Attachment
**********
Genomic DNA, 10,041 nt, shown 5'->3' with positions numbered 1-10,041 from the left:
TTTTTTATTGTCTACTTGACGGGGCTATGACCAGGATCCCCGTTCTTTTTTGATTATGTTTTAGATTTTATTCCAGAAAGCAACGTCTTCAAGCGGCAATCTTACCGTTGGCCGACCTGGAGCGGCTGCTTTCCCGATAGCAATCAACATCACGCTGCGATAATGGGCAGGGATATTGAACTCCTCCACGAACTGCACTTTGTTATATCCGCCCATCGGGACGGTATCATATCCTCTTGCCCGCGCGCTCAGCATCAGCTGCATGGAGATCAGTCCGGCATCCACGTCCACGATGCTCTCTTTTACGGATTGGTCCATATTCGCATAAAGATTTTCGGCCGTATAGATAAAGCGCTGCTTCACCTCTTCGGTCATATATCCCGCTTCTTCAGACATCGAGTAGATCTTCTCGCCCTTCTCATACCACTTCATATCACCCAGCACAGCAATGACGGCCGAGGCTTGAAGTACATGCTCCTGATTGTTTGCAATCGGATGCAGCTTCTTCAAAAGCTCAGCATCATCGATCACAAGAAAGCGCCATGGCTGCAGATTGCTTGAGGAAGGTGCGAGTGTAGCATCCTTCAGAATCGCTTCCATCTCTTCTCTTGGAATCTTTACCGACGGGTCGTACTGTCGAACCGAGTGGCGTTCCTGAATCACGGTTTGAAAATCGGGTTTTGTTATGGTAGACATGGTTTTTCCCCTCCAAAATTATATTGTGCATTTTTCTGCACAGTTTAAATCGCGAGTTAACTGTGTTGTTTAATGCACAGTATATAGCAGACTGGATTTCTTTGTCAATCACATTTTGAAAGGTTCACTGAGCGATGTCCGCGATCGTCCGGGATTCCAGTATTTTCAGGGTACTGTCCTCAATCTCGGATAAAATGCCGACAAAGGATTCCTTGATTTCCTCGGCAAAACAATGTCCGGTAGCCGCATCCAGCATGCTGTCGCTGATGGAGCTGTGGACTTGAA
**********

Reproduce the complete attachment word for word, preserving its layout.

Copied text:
Genomic DNA, 10,041 nt, shown 5'->3' with positions numbered 1-10,041 from the left:
TTTTTTATTGTCTACTTGACGGGGCTATGACCAGGATCCCCGTTCTTTTTTGATTATGTTTTAGATTTTATTCCAGAAAGCAACGTCTTCAAGCGGCAATCTTACCGTTGGCCGACCTGGAGCGGCTGCTTTCCCGATAGCAATCAACATCACGCTGCGATAATGGGCAGGGATATTGAACTCCTCCACGAACTGCACTTTGTTATATCCGCCCATCGGGACGGTATCATATCCTCTTGCCCGCGCGCTCAGCATCAGCTGCATGGAGATCAGTCCGGCATCCACGTCCACGATGCTCTCTTTTACGGATTGGTCCATATTCGCATAAAGATTTTCGGCCGTATAGATAAAGCGCTGCTTCACCTCTTCGGTCATATATCCCGCTTCTTCAGACATCGAGTAGATCTTCTCGCCCTTCTCATACCACTTCATATCACCCAGCACAGCAATGACGGCCGAGGCTTGAAGTACATGCTCCTGATTGTTTGCAATCGGATGCAGCTTCTTCAAAAGCTCAGCATCATCGATCACAAGAAAGCGCCATGGCTGCAGATTGCTTGAGGAAGGTGCGAGTGTAGCATCCTTCAGAATCGCTTCCATCTCTTCTCTTGGAATCTTTACCGACGGGTCGTACTGTCGAACCGAGTGGCGTTCCTGAATCACGGTTTGAAAATCGGGTTTTGTTATGGTAGACATGGTTTTTCCCCTCCAAAATTATATTGTGCATTTTTCTGCACAGTTTAAATCGCGAGTTAACTGTGTTGTTTAATGCACAGTATATAGCAGACTGGATTTCTTTGTCAATCACATTTTGAAAGGTTCACTGAGCGATGTCCGCGATCGTCCGGGATTCCAGTATTTTCAGGGTACTGTCCTCAATCTCGGATAAAATGCCGACAAAGGATTCCTTGATTTCCTCGGCAAAACAATGTCCGGTAGCCGCATCCAGCATGCTGTCGCTGATGGAGCTGTGGACTTGAA